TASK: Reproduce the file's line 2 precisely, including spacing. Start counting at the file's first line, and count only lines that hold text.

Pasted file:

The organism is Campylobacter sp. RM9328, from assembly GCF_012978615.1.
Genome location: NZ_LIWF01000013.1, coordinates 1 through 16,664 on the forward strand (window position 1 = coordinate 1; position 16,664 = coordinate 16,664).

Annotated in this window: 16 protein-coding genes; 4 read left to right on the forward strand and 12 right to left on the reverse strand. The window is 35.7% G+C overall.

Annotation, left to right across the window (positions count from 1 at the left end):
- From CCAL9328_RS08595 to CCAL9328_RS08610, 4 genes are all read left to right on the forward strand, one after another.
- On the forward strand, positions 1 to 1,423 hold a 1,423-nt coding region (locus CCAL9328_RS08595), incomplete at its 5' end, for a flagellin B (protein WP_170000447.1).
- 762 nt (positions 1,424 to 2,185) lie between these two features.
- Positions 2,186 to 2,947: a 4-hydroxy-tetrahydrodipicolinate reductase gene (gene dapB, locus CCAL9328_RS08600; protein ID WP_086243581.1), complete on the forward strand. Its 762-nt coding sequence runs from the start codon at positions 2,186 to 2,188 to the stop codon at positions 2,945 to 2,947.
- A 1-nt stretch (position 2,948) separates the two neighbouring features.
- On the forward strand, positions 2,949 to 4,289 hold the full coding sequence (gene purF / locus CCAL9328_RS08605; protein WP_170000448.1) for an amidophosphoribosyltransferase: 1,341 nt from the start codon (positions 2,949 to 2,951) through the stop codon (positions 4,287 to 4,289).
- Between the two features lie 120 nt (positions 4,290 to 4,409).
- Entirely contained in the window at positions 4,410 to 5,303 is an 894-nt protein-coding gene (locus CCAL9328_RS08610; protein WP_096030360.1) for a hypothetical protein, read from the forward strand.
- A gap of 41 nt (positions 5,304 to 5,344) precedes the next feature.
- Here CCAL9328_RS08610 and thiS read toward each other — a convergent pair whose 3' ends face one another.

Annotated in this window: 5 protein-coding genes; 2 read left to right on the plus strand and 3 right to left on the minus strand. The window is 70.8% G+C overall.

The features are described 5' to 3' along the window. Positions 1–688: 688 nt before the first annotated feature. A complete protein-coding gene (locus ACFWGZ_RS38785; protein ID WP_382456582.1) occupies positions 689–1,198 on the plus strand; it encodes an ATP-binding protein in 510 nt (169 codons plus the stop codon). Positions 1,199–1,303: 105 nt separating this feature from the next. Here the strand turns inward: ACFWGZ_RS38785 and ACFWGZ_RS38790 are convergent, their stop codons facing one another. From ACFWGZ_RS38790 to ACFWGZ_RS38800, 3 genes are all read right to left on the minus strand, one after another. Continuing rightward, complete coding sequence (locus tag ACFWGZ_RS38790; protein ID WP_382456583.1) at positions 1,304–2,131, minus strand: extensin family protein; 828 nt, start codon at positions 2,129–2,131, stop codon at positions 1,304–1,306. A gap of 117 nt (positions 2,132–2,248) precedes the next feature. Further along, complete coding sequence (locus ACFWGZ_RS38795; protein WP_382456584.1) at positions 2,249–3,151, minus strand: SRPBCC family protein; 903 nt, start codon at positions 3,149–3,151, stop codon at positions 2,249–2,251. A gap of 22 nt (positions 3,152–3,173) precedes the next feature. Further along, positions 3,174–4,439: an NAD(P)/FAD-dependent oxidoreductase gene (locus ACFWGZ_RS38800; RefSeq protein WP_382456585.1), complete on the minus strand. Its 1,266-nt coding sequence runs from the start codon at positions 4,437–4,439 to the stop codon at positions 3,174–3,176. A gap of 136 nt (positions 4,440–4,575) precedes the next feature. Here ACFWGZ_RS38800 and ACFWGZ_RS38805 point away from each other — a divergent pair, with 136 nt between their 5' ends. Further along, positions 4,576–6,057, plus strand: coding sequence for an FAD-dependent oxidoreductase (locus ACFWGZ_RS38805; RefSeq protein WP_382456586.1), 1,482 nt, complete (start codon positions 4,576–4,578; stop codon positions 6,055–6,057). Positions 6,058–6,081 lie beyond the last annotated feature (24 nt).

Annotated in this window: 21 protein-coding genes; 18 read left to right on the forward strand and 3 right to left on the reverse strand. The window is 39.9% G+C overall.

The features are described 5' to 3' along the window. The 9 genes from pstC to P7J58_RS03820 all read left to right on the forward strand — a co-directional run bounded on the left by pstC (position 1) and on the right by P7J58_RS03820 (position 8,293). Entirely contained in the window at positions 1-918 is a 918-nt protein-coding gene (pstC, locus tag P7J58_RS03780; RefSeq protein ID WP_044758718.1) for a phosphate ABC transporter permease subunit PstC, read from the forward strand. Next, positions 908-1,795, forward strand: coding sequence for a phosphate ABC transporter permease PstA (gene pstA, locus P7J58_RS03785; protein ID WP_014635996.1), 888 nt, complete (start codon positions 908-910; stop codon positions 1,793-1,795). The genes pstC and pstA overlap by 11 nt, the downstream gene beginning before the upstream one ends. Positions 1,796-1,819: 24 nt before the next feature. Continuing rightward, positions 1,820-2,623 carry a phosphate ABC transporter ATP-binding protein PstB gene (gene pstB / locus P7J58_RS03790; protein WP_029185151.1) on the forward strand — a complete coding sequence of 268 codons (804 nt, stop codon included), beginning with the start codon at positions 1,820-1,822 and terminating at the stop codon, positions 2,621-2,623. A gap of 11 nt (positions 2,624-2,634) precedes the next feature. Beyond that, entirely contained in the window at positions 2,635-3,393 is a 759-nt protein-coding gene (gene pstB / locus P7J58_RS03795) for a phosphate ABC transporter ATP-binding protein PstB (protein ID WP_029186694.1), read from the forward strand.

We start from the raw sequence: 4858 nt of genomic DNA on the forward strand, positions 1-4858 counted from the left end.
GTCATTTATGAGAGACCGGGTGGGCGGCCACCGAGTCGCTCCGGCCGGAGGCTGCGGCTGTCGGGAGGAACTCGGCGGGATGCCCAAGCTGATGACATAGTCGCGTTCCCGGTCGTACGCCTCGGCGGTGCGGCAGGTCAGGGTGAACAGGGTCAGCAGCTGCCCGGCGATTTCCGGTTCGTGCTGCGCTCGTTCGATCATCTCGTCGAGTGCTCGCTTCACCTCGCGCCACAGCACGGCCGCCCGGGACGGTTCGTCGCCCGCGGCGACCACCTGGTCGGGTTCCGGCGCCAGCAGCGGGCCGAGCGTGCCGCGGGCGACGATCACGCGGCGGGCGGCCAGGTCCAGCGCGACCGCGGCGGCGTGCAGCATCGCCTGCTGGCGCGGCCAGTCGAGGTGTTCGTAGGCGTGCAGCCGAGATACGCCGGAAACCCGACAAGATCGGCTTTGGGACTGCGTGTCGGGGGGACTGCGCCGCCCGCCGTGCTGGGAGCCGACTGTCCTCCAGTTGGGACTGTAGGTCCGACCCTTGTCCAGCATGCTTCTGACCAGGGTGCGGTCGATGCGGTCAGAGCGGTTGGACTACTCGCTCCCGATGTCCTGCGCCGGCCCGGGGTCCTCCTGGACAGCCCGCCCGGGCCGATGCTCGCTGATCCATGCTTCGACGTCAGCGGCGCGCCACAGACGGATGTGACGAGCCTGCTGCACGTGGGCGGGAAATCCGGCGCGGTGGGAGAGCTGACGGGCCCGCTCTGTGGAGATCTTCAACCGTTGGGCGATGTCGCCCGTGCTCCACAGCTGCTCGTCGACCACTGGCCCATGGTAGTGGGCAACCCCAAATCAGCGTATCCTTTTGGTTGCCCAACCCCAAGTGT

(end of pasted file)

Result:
Genome location: NZ_LIWF01000013.1, coordinates 1 through 16,664 on the forward strand (window position 1 = coordinate 1; position 16,664 = coordinate 16,664).